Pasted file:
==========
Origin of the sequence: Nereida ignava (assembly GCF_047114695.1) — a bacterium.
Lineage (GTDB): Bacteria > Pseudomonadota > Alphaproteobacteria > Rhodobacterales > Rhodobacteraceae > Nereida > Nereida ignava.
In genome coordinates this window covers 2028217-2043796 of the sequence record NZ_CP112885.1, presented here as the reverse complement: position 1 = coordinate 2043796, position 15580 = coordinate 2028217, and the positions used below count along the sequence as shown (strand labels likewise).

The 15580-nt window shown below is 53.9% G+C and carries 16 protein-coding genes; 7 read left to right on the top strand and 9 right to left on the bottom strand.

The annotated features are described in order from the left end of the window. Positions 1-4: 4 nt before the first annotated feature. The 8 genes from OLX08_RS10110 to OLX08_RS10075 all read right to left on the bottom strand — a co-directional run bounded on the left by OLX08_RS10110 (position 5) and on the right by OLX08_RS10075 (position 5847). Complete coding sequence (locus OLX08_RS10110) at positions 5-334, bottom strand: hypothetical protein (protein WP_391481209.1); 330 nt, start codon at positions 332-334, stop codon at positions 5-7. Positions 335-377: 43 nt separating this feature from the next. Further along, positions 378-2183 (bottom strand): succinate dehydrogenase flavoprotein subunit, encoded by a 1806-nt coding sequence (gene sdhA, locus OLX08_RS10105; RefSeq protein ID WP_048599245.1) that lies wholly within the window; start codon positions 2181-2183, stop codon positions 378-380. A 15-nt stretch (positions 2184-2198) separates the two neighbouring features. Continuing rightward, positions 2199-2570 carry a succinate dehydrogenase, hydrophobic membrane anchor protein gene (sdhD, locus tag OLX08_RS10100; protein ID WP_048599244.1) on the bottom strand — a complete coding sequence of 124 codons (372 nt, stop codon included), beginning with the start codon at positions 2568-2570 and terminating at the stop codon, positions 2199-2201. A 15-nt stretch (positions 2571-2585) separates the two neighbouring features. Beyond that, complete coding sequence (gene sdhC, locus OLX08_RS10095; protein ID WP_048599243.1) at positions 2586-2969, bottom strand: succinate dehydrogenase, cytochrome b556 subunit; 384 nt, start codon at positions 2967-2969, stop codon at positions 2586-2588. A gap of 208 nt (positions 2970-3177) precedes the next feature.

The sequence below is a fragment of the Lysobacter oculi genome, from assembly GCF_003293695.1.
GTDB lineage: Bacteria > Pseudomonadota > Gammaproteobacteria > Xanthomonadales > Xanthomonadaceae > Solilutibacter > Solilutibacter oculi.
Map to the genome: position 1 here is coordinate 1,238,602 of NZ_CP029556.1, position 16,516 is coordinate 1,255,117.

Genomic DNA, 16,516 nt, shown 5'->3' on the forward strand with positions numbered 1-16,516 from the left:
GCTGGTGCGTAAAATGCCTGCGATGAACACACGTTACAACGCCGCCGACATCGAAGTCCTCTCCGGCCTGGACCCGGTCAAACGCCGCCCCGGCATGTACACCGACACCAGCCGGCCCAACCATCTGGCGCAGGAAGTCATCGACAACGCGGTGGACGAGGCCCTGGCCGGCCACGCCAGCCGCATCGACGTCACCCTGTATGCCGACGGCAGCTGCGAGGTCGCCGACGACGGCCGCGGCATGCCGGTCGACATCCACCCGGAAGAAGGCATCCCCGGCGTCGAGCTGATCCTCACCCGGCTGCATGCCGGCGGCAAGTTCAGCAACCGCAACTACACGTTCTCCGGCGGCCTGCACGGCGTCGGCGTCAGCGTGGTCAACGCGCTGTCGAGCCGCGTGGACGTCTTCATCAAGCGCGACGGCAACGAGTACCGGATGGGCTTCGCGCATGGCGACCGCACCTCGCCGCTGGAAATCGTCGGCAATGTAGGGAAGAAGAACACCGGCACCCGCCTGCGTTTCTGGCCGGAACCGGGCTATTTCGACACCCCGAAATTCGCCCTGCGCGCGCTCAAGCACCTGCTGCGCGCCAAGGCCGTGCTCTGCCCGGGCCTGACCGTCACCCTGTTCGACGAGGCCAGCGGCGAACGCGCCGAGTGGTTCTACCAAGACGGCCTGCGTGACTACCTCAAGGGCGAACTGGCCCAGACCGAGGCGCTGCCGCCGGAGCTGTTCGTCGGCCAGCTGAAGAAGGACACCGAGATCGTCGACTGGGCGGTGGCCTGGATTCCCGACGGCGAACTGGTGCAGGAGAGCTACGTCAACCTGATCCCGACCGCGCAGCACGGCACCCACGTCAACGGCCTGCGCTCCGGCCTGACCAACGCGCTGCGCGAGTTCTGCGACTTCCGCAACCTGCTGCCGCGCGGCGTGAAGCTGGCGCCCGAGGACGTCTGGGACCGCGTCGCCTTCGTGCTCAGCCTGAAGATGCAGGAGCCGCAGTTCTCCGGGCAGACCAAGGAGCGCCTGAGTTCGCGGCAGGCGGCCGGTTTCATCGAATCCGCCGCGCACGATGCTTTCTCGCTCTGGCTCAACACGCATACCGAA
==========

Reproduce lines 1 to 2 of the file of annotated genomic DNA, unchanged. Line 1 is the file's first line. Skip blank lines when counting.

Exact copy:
Origin of the sequence: Nereida ignava (assembly GCF_047114695.1) — a bacterium.
Lineage (GTDB): Bacteria > Pseudomonadota > Alphaproteobacteria > Rhodobacterales > Rhodobacteraceae > Nereida > Nereida ignava.